Labor System Experimentation in Egalitarian Intentional Communities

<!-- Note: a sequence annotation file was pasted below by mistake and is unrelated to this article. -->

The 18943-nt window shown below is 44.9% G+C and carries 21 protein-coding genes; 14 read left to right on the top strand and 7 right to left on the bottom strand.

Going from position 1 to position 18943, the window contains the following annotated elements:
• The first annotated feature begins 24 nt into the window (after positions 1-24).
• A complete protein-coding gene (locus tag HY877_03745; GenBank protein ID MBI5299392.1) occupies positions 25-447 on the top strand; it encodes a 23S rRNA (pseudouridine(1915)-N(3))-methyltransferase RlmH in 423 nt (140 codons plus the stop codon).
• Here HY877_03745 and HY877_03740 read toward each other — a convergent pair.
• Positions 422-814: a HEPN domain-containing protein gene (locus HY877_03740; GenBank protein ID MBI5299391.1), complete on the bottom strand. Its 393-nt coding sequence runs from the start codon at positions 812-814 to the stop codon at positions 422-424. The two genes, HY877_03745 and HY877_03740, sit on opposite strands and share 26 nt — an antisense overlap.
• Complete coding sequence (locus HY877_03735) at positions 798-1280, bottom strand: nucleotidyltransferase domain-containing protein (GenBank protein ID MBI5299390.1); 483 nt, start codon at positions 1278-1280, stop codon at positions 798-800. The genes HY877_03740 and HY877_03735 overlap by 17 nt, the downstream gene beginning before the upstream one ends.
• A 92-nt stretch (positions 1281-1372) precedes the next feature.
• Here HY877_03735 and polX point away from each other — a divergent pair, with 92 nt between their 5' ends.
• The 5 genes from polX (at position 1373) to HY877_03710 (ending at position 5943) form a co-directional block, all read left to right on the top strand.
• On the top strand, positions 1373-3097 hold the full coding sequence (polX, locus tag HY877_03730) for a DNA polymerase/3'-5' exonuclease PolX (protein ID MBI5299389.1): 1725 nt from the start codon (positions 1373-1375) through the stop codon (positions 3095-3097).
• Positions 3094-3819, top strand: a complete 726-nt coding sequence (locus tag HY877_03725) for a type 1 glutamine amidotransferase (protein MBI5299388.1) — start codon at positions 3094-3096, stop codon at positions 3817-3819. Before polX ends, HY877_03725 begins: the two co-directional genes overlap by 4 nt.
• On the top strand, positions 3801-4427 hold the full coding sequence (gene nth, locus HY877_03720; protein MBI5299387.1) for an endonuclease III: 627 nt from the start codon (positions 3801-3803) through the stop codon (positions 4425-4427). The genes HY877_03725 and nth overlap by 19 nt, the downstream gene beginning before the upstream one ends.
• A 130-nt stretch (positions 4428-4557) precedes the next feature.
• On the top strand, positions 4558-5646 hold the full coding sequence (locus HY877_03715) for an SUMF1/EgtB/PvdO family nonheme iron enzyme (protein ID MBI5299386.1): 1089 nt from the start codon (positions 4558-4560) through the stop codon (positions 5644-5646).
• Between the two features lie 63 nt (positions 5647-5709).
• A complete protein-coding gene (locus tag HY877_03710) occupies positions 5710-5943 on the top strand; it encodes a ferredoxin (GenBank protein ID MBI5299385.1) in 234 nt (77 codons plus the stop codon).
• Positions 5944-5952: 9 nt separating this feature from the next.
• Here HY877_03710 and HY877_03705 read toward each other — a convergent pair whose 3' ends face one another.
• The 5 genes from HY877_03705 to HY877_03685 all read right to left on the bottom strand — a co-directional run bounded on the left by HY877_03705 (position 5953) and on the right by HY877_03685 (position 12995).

In rural Virginia in the United States, a hub of interconnected ‘intentional communities’ (ICs) is making great strides toward egalitarian experimentations. While they come in many forms, shapes, and sizes, ICs are commonly designed around collective values that often involve shared resources and responsibilities. In these ICs, ‘egalitarianism’ is a local vernacular defined by a specific skill set that helps to make communal life work. This article explores the intense efforts invested in developing and refining that vernacular skill set—for instance, figuring out how to economically produce commodities without giving up on ideals of freedom, equality, fun, sharing, and togetherness. In the context of the Twin Oaks community, in particular, I explore how communards imagine and act in egalitarian labor, and the social tensions produced among members in the course of establishing what an ‘egalitarian person’ is, or what is considered to be ‘egalitarian’.